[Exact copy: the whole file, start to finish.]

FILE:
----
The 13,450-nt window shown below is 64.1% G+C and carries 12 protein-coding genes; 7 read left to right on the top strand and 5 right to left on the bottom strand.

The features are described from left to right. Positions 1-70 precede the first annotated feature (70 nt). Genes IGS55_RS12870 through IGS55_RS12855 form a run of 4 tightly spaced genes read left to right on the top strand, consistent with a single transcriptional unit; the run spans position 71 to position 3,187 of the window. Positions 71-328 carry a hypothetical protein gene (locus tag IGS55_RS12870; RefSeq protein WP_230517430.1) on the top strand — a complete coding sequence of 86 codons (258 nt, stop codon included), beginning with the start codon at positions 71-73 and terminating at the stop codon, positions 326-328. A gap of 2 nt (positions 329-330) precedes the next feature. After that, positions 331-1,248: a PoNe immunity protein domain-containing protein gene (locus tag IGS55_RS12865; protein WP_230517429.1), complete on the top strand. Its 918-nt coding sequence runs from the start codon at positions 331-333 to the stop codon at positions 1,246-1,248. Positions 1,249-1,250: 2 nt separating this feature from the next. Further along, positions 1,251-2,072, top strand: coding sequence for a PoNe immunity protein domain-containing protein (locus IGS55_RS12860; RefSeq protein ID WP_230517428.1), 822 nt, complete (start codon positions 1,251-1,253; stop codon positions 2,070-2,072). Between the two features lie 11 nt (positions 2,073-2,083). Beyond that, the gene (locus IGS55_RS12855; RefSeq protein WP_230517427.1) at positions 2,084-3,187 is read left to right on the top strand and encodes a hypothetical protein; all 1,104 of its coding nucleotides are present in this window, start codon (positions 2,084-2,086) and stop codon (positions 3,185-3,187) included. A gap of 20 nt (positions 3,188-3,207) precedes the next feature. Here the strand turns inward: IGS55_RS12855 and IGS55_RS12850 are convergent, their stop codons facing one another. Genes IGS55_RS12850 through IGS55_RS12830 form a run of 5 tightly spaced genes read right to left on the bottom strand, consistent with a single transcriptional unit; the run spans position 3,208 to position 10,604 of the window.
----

The 13,450-nt window shown below is 64.1% G+C and carries 12 protein-coding genes; 7 read left to right on the top strand and 5 right to left on the bottom strand.

The features are described from left to right. Positions 1-70 precede the first annotated feature (70 nt). Genes IGS55_RS12870 through IGS55_RS12855 form a run of 4 tightly spaced genes read left to right on the top strand, consistent with a single transcriptional unit; the run spans position 71 to position 3,187 of the window. Positions 71-328 carry a hypothetical protein gene (locus tag IGS55_RS12870; RefSeq protein WP_230517430.1) on the top strand — a complete coding sequence of 86 codons (258 nt, stop codon included), beginning with the start codon at positions 71-73 and terminating at the stop codon, positions 326-328. A gap of 2 nt (positions 329-330) precedes the next feature. After that, positions 331-1,248: a PoNe immunity protein domain-containing protein gene (locus tag IGS55_RS12865; protein WP_230517429.1), complete on the top strand. Its 918-nt coding sequence runs from the start codon at positions 331-333 to the stop codon at positions 1,246-1,248. Positions 1,249-1,250: 2 nt separating this feature from the next. Further along, positions 1,251-2,072, top strand: coding sequence for a PoNe immunity protein domain-containing protein (locus IGS55_RS12860; RefSeq protein ID WP_230517428.1), 822 nt, complete (start codon positions 1,251-1,253; stop codon positions 2,070-2,072). Between the two features lie 11 nt (positions 2,073-2,083). Beyond that, the gene (locus IGS55_RS12855; RefSeq protein WP_230517427.1) at positions 2,084-3,187 is read left to right on the top strand and encodes a hypothetical protein; all 1,104 of its coding nucleotides are present in this window, start codon (positions 2,084-2,086) and stop codon (positions 3,185-3,187) included. A gap of 20 nt (positions 3,188-3,207) precedes the next feature. Here the strand turns inward: IGS55_RS12855 and IGS55_RS12850 are convergent, their stop codons facing one another. Genes IGS55_RS12850 through IGS55_RS12830 form a run of 5 tightly spaced genes read right to left on the bottom strand, consistent with a single transcriptional unit; the run spans position 3,208 to position 10,604 of the window.